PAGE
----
There are some games that are more overtly Bible-themed or explicitly set out to teach Bible truths. Ironically, they are often the least appealing games to play. When Sushi Go! creator and pastor Phil Walker-Harding was asked whether he would produce an explicitly Christian game, he answered: “You can’t think of art as a tool. How can I…force this concept into a painting or a song or a game? That’s generally not how you come up with good art…the idea that unless we are singing about a Bible story or playing a game about a Bible story that somehow we’re not engaged with God – I think that misses what it means to be a human.” The good use of our imagination to create and play games fulfils part of what it means to be made in the image of God. It does not need a superficial coating of Bible imagery.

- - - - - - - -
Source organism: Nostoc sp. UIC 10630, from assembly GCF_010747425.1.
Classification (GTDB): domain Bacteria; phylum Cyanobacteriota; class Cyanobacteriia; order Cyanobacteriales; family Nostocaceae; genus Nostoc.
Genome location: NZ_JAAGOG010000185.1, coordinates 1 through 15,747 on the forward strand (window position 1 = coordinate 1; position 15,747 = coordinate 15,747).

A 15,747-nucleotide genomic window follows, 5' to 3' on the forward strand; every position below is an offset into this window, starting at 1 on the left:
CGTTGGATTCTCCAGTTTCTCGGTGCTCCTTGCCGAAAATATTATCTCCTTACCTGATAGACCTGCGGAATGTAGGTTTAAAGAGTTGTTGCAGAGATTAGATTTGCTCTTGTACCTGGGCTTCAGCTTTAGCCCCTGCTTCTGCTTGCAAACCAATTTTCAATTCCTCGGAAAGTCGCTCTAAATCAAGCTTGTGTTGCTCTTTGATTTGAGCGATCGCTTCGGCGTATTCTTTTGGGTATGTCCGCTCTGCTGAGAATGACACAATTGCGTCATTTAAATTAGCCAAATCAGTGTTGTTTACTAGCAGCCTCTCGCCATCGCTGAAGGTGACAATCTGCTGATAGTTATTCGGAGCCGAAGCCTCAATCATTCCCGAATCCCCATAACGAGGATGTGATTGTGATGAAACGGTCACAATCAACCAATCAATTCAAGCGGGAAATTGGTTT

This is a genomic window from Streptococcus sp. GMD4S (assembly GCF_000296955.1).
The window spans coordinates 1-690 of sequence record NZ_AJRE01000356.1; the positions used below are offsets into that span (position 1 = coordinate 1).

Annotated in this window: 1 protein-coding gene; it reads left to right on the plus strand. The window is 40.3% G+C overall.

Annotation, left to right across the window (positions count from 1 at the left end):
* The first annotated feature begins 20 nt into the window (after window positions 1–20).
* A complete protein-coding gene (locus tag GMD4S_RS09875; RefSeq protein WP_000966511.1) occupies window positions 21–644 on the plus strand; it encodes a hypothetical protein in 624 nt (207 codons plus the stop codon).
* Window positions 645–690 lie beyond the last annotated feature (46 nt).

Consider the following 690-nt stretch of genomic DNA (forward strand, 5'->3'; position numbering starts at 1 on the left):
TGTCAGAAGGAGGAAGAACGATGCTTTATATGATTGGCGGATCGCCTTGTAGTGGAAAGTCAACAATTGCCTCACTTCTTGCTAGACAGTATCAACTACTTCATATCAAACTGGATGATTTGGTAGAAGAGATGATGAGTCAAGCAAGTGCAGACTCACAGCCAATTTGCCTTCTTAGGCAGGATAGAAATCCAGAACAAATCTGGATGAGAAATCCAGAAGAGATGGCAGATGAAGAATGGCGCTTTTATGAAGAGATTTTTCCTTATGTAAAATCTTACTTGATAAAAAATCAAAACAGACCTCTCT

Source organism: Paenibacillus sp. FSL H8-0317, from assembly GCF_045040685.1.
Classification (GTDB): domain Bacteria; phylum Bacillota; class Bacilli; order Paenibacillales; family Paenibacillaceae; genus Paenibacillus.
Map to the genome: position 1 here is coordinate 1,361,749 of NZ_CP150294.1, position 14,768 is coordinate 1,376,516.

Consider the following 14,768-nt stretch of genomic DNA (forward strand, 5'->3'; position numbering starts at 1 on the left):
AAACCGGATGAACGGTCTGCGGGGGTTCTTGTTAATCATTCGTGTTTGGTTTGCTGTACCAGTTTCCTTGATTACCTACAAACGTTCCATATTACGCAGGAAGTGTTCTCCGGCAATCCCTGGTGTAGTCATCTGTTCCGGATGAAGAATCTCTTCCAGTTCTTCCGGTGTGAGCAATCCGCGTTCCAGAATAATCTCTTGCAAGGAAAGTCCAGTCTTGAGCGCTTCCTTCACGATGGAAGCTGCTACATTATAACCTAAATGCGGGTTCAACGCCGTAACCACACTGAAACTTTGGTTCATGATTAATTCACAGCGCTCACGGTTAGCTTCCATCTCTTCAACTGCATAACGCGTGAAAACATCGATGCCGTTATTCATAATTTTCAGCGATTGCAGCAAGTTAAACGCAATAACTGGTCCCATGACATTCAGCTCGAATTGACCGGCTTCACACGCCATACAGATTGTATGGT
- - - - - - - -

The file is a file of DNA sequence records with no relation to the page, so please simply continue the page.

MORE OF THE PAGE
However, sometimes a good Bible-themed game comes along, such as Bible Taboo. Following the tried and tested format of Taboo (try guessing a word when the hints cannot include anything obvious), this game introduces lots of Bible names, events and concepts. It is a simple, party-style game that reinforces biblical knowledge without feeling educational.


The theology of leisure

The Protestant work ethic encourages hard work. Aren’t board games a bit of a waste of time, therefore? Don’t be deceived by the estimated length of game time that now appears on boxes. You can easily double that in most instances. And if you get a simple, quick card game you enjoy, expect to want to play it repeatedly. Tabletop gaming is time-consuming.

Humans were made for more than work. Throughout history, play, sport and entertainment have been part of our culture. The need for Sabbath rest is written into God’s law, not only as time for worship but also time out for relaxation and connection with other people. Games can be quick, fun and simple – from Uno to Throw the Burrito, it’s hard to play a game without plenty of good-hearted banter and laughter. 

Games create a context in which it can be natural to exchange ideas regarding faith and belief